If you want to smack this bro in the face, you’re not alone. But ask yourself: what purpose does this character serve in a story?

The reason these types of heroes have been so effective for so long is that they’re inspiring. They encourage people to be better, and to find that strength and nobility within themselves. They’re symbols of hope. Now, think about how you can apply these elements to your main character. Whoever they are, the events of your plot will take them on a journey in which they discover the strength they need to inspire others.


You can recognise the damsel in a story by her flowing golden hair, her porcelain skin, her wide and innocent doe eyes, and a voice that sounds like Marilyn Monroe. She attracts danger like a day-old soda can attracts wasps, and she constantly requires the services of a hero to rescue her.


She might be a best friend, a preteen son, a grandparent, a beloved pet, or even an item like a piece of heirloom jewellery. When you isolate the purpose of this archetypal figure, you learn that they’re in a story in order to give the hero something to fight for. Something precious is at the brink of being lost forever, unless the protagonist pulls up their bootstraps and does something about it. What does this look like?


A mentor is never late; neither is he early. He can rock a beard like nobody’s business and has a vast mental archive of Very Important™ worldly wisdom to dispense when, and only when, he feels the inclination to do so.  When he’s not guiding heroes on their journeys towards almost-certain death, he can be found smoking a pipe by a roaring fire and reading ancient Sumerian spellbooks for fun.

Once again, ask yourself what purpose this character serves in a narrative. The role of a mentor is to guide the hero on their way and equip them with tools – literal or figurative – that aid them on their path. This might be someone in the protagonist’s career field who’s faced all the same challenges once before, a gossipy innkeeper who furnishes the hero with a pivotal piece of information, or an authority figure like a teacher.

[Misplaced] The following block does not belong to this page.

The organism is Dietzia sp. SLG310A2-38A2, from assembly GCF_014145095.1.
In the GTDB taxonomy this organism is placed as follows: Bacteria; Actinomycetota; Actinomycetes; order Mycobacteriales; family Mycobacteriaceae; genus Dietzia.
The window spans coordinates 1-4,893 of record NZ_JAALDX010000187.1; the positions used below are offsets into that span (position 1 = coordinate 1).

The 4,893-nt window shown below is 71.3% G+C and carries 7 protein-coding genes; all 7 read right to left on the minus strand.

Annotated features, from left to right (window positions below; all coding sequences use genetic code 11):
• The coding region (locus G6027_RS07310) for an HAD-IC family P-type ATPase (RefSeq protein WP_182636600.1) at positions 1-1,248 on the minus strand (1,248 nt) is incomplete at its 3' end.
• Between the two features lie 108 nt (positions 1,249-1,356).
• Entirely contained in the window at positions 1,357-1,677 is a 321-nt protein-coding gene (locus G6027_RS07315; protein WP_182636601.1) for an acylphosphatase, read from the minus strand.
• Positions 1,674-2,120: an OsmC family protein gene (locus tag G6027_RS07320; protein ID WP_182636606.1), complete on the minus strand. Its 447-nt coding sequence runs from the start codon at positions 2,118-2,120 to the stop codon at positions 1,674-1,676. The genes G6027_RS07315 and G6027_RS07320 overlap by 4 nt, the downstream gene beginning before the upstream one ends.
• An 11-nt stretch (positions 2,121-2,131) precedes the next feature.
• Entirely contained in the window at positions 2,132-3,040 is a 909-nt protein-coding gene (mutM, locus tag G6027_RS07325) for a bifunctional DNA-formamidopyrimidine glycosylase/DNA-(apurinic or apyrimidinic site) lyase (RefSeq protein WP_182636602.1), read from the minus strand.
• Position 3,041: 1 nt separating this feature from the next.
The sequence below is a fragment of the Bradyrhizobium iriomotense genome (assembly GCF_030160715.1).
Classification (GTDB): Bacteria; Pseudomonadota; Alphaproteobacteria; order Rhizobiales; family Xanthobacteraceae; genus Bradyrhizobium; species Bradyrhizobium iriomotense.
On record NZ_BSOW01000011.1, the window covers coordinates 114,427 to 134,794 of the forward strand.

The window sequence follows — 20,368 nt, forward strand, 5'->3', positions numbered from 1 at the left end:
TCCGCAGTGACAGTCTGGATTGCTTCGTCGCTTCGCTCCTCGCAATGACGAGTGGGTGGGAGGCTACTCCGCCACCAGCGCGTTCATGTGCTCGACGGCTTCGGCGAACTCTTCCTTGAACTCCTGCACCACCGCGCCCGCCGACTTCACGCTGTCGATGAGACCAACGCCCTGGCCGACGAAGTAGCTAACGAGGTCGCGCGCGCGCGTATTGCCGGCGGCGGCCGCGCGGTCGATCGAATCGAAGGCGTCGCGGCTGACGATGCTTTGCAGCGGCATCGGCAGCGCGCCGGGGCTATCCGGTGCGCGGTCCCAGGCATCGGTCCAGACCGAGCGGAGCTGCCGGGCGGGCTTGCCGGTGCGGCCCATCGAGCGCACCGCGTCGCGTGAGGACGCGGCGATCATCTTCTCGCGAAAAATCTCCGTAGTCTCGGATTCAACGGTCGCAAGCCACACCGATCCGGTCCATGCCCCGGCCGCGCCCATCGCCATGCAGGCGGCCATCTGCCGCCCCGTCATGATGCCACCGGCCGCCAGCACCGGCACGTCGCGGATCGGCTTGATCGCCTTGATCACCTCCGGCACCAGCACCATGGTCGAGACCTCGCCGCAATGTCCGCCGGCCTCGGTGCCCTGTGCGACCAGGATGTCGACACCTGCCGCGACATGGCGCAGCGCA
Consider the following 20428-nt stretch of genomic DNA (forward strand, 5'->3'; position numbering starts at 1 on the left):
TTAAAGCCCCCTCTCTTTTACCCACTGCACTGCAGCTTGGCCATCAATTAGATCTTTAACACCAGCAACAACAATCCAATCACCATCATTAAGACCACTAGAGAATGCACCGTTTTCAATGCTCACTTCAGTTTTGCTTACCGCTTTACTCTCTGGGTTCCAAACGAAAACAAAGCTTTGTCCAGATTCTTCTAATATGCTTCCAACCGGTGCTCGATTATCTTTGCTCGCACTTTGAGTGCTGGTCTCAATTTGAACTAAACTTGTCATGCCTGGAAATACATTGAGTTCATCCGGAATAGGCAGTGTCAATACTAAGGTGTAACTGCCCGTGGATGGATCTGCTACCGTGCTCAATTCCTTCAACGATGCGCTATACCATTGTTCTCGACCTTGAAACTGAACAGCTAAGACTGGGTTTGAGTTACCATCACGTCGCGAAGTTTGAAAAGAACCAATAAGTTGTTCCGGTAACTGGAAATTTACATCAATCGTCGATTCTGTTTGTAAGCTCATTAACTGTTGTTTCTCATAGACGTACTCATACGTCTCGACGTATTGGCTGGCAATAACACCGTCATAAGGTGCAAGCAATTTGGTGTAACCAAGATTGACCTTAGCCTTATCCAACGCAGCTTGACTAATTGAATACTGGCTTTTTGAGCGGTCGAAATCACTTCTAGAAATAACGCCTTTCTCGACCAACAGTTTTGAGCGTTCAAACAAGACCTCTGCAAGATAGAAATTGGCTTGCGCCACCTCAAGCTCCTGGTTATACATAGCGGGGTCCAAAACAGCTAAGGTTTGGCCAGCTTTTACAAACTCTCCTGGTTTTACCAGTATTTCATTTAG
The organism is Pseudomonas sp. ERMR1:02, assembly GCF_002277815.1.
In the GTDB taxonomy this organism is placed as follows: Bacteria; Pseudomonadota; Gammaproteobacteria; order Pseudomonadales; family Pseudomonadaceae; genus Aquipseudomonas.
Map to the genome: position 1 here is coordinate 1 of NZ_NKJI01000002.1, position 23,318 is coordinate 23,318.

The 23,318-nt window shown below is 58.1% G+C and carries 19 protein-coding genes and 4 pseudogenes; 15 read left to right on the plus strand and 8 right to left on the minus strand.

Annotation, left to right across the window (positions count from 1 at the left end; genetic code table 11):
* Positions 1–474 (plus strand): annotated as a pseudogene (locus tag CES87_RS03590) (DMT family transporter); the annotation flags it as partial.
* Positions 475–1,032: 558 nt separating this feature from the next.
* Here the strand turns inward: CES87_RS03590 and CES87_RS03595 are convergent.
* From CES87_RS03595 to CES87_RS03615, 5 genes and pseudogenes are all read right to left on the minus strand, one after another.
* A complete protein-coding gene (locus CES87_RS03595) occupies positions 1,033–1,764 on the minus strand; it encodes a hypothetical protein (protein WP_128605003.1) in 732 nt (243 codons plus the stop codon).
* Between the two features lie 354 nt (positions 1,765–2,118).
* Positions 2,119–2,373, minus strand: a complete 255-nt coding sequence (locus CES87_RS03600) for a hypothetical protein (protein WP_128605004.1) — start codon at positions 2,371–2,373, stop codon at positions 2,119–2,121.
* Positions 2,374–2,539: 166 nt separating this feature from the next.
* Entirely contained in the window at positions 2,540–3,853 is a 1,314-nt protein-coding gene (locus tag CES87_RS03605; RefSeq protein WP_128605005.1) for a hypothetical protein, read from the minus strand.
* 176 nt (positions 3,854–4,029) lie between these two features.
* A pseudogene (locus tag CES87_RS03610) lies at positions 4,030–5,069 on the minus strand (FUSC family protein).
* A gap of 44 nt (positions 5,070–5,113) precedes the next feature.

Consider what tools and accommodations your hero needs to move forward, and how you can manoeuvre another character into providing them.

A few examples of inverted fantasy tropes

More and more writers are finding ways to upend these old clichés all the time. For instance, Travis Baldree’s novel Legends & Lattes takes the classic image of the brutal, war-ravaging orc and transposes them into an urban setting. To create his protagonist, he took one of fantasy’s least human archetypes and got to know them through a human lens.

One of the great literary works of our age, Robert Munsch’s The Paper Bag Princess, takes a classic fantasy lineup – handsome prince, blushing princess, hungry dragon – and asks, ‘Okay, but what if the prince was taken instead?’ Suddenly the hero and damsel roles are reversed, and each is forced to reckon with their unexpected new place in the story.

Remember – you don’t have to do away with your favourite fantasy tropes entirely. We’ve come to love them for a reason, and meeting them again will always feel like coming home. But with these tips in mind, you can give them a fresh spin and carve out a unique place in the storytelling world.

Fija Callaghan is an author, poet, and unapologetic daydreamer. Her work has been shortlisted and longlisted for a number of short story prizes, and you can find her writing in publications like Gingerbread House, Crow & Cross Keys, Corvid Queen, and Mythic Magazine. When not writing or helping other writers get the best out of their work, she can be found haunting her local bookshops or watching the tide come in.

Do you write fantasy or science fiction?